Why would the women feel so threatened? Apparently, the women are survivors of abuse. As a female who grew up in an abusive home, I recognize that such anger comes from deep pain and fear - but taking it out on someone else is not okay. I had to work very hard to heal from my childhood - to not let fear and anger consume me - and to not allow my pain and anger to drive me into becoming abusive. I believe that these young women have several unresolved psychological and emotional issues that they are using to manipulate others. Encouraging victim mentality is not healthy - it doesn't help the person heal or learn from their experiences. It sucks, but unfortunately, victims of abuse are not entitled to special rights but rather have to take it upon themselves, hopefully with the help of well trained and compassionate psycho-therapists, to heal and learn healthy coping skills. Becoming abusive yourself because you were once abused only keeps the cycle of abuse alive, destroys your health and destroys society. All negative behavior stems from some form of abuse, neglect - some lack or deprivation during one's early years such that it prevented healthy physical, psychological and emotional development.
Becoming assertive and confronting (politely) wrongs and mistreatment is a healthy thing. But too many people define aggression as assertiveness. What happened in that room Saturday was definitely aggression - definitely verbal abuse. It was not a knee-jerk reaction which would have been somewhat understandable while still being inappropriate, but rather this was an action that was planned. Was there not one person in that group of women who saw how irrational and abusive such behavior would be? Being a survivor of abuse does not entitle you to commit abuse yourself. And yes, speech can be violent. What happened to safer space policies? How is it creating a safe space - a space in which issues can rationally and intelligently be discussed without intimidation to repeatedly shout such that the panelists could not present their information? How is it that this group of young women thought that only they have the right to present a certain opinion?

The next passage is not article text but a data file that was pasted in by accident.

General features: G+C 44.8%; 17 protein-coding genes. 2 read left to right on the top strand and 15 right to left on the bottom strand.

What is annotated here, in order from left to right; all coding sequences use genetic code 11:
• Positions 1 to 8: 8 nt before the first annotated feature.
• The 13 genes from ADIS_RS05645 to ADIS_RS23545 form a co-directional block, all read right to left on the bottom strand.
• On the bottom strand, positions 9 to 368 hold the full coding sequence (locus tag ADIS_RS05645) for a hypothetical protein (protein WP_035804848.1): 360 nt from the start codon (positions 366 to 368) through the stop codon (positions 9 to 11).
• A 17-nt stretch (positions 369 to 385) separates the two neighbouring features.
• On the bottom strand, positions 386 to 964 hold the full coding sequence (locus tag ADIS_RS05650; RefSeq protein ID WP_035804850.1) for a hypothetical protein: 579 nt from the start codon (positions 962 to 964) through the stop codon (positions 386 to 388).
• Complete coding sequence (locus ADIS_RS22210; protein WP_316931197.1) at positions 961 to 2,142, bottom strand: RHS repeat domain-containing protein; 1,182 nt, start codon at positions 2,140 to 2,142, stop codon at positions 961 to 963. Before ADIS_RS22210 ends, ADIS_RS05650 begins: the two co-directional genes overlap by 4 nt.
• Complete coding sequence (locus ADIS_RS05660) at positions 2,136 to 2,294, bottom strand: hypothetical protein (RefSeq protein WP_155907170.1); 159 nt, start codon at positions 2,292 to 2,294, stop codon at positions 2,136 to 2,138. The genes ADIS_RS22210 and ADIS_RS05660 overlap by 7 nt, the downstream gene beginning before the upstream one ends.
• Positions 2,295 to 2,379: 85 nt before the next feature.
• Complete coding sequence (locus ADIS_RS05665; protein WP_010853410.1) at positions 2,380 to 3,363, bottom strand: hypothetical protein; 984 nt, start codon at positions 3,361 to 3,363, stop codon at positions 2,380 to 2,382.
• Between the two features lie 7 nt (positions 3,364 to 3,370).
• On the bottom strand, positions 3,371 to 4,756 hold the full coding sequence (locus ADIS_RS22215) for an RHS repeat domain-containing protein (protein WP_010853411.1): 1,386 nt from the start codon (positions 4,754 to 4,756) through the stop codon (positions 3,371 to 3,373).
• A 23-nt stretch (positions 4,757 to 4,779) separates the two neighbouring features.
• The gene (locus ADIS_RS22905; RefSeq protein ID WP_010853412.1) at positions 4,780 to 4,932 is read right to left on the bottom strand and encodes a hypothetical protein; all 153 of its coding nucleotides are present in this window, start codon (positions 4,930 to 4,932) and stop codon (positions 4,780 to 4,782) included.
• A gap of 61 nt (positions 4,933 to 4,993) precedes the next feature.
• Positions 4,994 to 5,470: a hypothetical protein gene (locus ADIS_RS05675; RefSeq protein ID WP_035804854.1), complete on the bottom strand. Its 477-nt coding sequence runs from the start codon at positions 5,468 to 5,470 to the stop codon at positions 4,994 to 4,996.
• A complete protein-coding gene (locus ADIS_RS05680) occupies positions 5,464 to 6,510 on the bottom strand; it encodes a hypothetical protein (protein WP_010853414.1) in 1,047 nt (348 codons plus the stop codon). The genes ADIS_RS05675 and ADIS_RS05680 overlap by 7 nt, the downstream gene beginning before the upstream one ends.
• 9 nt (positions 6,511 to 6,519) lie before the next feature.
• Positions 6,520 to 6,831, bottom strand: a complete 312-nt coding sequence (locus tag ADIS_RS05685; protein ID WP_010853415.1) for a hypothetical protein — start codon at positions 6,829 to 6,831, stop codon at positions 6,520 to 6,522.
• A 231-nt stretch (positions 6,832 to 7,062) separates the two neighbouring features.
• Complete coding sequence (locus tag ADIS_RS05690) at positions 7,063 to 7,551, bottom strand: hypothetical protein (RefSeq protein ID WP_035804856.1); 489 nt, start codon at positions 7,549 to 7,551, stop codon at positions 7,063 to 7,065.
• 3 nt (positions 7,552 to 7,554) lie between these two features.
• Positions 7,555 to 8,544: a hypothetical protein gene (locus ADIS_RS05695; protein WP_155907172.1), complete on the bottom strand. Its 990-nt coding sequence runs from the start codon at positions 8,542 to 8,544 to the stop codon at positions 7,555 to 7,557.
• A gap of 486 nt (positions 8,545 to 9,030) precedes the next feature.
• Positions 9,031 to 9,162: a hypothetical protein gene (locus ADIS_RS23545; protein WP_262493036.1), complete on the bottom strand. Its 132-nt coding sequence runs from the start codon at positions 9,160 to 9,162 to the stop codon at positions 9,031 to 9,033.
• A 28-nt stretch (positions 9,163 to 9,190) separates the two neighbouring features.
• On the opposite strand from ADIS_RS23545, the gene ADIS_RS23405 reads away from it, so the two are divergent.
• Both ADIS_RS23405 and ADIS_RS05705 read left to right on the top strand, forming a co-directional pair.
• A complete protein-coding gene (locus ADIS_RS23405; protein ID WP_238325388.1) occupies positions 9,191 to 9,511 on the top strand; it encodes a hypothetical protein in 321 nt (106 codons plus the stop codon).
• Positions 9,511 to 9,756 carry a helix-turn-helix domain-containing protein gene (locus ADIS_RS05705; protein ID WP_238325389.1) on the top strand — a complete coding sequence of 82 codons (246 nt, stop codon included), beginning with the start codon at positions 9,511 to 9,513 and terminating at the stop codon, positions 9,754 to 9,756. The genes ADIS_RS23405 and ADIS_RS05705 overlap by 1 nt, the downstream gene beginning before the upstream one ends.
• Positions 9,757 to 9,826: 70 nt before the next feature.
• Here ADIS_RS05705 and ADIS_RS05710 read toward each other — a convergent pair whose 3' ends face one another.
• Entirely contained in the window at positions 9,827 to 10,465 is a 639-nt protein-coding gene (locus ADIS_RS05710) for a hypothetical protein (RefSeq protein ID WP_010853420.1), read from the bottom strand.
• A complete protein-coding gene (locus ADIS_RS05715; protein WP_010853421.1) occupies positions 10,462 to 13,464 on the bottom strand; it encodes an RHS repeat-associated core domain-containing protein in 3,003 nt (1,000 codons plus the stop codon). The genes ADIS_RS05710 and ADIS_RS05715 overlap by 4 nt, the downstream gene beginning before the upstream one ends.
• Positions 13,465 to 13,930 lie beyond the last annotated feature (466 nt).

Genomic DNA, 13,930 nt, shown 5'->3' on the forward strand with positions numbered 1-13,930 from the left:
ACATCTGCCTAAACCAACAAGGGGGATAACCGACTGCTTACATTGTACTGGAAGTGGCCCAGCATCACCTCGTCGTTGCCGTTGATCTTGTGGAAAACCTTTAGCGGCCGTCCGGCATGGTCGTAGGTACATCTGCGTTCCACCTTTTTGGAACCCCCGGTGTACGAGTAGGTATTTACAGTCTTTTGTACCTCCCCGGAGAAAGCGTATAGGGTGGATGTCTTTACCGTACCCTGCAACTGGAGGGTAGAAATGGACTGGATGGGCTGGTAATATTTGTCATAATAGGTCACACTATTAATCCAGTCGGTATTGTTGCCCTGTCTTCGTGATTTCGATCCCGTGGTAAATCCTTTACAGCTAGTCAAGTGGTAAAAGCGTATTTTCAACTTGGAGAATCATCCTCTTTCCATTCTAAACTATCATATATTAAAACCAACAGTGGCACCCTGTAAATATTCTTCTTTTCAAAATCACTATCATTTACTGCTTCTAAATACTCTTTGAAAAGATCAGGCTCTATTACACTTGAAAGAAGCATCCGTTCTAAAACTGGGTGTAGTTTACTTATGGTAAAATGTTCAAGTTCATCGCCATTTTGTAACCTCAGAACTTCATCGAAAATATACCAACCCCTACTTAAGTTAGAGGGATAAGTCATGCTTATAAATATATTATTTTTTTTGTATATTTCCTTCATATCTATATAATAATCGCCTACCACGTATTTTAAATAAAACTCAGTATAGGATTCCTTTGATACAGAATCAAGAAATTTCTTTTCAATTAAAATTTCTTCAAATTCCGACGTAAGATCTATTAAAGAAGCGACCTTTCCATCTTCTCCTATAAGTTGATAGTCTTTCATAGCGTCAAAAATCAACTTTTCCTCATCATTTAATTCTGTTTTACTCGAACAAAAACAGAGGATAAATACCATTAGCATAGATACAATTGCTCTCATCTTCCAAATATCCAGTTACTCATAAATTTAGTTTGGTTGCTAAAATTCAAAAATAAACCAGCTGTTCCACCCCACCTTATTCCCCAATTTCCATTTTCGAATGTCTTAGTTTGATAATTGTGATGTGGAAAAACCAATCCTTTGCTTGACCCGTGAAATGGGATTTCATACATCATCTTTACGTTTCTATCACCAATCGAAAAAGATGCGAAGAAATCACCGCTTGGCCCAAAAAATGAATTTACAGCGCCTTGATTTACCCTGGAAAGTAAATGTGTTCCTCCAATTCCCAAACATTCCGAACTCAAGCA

It is only the insecure person who feels so threatened, so intimidated by a difference of opinion. It isn't as if any of panelists - to my knowledge - held positions of power such that their opinions could become new legislation. Such loud shouting might be a good tactic in a street protest or before a government body, because definitely ordinary citizens have no voice in government decisions. How were the women being silenced? They would have had a chance to offer their differing opinions in this panel discussion and/or at some other presentation, perhaps one that they would arrange themselves. They would have had a chance to participate in a polite, intelligent, mature manner, but instead they chose to silence the panelists one of whom told them that he did not feel safe and so the police were coming.

What a great delight it must have been for the police to see activists disrupting other activists and to learn that the shouting stopped what most likely would have been an intelligent, informative discussion - a discussion that might have helped social movement progress. You could argue that the panelists could have remained and gave the presentation anyway, but very few people in the audience would have been able to hear them over the shouting women and most people in the audience would have felt uncomfortable and concerned about their own safety.